Ballet Steps

Have you ever wondered what life is going to be like after ballet?

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In a whirlwind of unexpected surprises, I found myself in fashion.
Now come full circle, I am opening up my ballet company. Crazy.

Winner, Winner Chicken Dinner: the TOP TEN BALLET SCHOOLS of 2015

top ten ballet schools
Winner, winner chicken dinner. The list is in. The TOP TEN Ballet Schools of 2015.

There is always a great debate when it comes to rankings. Rankings for anything really are always surrounded by controversy, but we love them. While the list last year reflected the number of graduates from a school in principal jobs in 30 major international companies, this year’s list reflects the power, innovation, and the teacher’s that make these schools. This year we have seen the power of the ballet student. At the ballet competition circuit this year we saw super powerhouse and future stars premier to the world, and we were blown away.

BIG NAMES & BIG SCHOOLS

Harrison Lee took top prize at the Prix , he is from Australia. Gisele Bethea made another strong international competition circuit this year. She is a student in Arizona.  And while these individuals took home top prizes, home schools like School of American Ballet, San Francisco Ballet, the Vaganova School, and POB made surprising debuts for their students.

One of the plus sides of big ballet  competitions, are big ballet schools. Scholarships to the most prestigious schools that have made their place in ballet history.  Unfortunately though, these dancers don’t make a school.  Very rarely does a student start and finish their training at one school, in the US.  Sure, in Europe it is more common because there are state schools that feed into the state supported ballet companies, and opera houses.  So super stars don’t make schools, and shouldn’t be a factor when deciding the best of the best. Now, when looking at a school, you have to ask yourself, if you are in the US, is it a technical school or a finishing school. For example, School of American Ballet is a finishing school… Yes, it is technical, but the majority of their upper level students are from other schools.  Most small studios in the US should be focusing on technique, like learning the basics of turn out, feet, and learning how the body works… This is like CPYB.  CPYB you learn all the basics, but you leave to a bigger school, or professional school to finish out your training, and coaching.  So this was also taken into consideration, which eliminated off a lot of the US schools from last year.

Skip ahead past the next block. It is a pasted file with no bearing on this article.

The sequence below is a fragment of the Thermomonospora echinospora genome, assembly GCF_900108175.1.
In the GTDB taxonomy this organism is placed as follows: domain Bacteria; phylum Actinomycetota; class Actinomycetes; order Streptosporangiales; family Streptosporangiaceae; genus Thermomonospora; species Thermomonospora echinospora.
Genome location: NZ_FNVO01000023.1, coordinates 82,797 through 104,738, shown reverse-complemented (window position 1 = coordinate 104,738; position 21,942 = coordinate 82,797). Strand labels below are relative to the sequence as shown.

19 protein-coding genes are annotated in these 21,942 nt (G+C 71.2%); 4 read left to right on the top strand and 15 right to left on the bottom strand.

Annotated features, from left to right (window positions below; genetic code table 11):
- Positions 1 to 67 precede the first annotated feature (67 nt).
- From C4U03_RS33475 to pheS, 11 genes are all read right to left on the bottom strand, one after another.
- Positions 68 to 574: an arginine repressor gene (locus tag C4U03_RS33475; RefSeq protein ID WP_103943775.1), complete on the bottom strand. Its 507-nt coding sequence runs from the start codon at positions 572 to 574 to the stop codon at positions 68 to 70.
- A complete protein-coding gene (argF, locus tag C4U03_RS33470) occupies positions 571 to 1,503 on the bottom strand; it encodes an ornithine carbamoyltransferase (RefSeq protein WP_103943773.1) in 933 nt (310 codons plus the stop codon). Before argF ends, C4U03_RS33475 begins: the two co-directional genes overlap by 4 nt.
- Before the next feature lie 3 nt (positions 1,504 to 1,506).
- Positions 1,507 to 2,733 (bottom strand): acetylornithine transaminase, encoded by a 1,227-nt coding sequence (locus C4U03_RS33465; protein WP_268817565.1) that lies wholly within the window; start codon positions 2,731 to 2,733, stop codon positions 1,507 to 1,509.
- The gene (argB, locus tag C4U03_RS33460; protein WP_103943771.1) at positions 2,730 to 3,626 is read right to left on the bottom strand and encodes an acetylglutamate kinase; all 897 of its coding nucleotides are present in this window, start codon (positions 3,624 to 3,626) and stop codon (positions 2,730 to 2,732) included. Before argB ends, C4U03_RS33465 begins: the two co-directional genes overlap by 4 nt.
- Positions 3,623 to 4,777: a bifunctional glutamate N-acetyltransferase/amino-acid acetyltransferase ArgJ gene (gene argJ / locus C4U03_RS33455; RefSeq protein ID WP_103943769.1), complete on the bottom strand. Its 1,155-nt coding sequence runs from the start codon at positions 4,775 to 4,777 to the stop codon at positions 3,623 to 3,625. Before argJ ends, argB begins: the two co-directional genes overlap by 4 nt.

HERE WE GO… the moment you have all been waiting for…

If this was college football, well it isn’t. Haha. This is bigger than college football, this is ballet. Like football there are TEN SCHOOLS that everyone wants to get into. The only thing bigger than the school you get into, is the company you might dance for as an end result. In comparison, these are the Ivies of the ballet world, and you do have to have top marks to get in. Who are we kidding, you have to have everything to get in…

Like the Ivy League list… there are three schools that will always compete for number one in the world. International, and probably the most historical, they are the prestigious Paris Opera Ballet School, the Vaganova School, and the Royal Ballet School. It is hard to say which one of these schools is actually the best, because they are completely different styles, and create very different dancers. Last year these schools took the top.  This year, we have lumped the three into one category, as the SUPER STAR STATE SUPPORTED SCHOOLS.  It really is only fair that the three of them share number one and make room for other schools offering great training, and are more realistic to get into.